“As a lawyer, I would be able to help many people in my community and throughout the country. Being a women's basketball coach would positively impact my community because I could help uplift and empower all the women on the team, and show them how to do the same thing in their communities, through sports.”

A Coeur d’Alene High School graduate, Tugg plans to earn a bachelor’s degree from Northwest Nazarene University before moving on to achieve a master’s in law. A varsity basketball player throughout high school, he volunteered each summer at basketball camps to help young players fine-tune their skills. As he continues his education, he hopes to also coach women’s basketball at the collegiate level.

Benjamin Armstrong, Spokane

“In the short term, I plan to build a strong community at my future school by getting involved in student leadership through the Corps of Cadets. In the long term, I plan to work aboard a ship because they connect the world and would give me an opportunity to build the global community.”

A Ferris High School graduate, Benjamin played on the tennis team and, as an active member of the school band, mentored younger students. He hopes to explore the world’s waterways and build bonds with the different people he meets along the way, no matter where they’re from.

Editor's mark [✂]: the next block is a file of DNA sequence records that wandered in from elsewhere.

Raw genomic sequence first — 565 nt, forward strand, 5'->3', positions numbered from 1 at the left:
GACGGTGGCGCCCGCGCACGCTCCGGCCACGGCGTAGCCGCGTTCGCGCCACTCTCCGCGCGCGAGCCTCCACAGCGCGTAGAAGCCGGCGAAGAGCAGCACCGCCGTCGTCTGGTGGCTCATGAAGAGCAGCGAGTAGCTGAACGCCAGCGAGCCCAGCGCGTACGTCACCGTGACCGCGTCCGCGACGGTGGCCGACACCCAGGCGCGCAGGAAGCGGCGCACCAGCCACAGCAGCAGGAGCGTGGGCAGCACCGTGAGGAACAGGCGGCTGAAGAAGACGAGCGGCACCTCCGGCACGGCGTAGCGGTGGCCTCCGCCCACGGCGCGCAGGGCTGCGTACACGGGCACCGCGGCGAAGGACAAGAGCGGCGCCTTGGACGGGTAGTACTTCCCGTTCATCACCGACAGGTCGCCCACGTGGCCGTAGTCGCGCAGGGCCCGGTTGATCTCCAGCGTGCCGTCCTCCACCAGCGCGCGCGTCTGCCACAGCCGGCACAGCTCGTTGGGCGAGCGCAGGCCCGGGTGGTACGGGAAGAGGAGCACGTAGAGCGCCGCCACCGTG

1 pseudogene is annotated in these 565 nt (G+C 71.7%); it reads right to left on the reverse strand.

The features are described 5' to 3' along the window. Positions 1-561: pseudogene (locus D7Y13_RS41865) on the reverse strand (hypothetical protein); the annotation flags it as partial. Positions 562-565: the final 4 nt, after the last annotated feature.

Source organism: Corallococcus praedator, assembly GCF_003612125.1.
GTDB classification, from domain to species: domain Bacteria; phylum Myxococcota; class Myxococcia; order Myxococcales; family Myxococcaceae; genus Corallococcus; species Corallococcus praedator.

Caleb Neale, Spokane

“Since I'm studying computer science, there are many options I could take, some of which I am probably not even aware of yet. Perhaps I’ll design software that helps address current educational challenges that are facing our world.”

Caleb tutors math and science students to help them master the skills they need to succeed. He intends to pursue a career in software development or information technology and hopes to someday develop software that helps students learn more effectively in the classroom.

Clay Gale, Nine Mile Falls

“Social workers, overall, work for the better of any community. As a social worker, I will be able to address people’s problems, offer support, provide therapy, and help them get into contact with specific services for their needs. The possibilities to help are endless.”

Clay is working toward a bachelor’s degree in social work with a minor in psychology from Eastern Washington University. After graduating, he hopes to help people struggling with addiction, mental health, employment, domestic violence, and child services.

Emerson Carter, Wenatchee

“Nature is important to me. I have a passion for the way the health of our oceans impacts the rest of humanity, and I want to help preserve it for generations to come.”

After spending two years in the Running Start program at Wenatchee Valley College, Emerson plans to earn a bachelor’s degree in environmental studies from Central Washington University. From there, it’s a master’s degree from Western Washington University in order to better contribute to the cleanup and care of the earth’s oceans.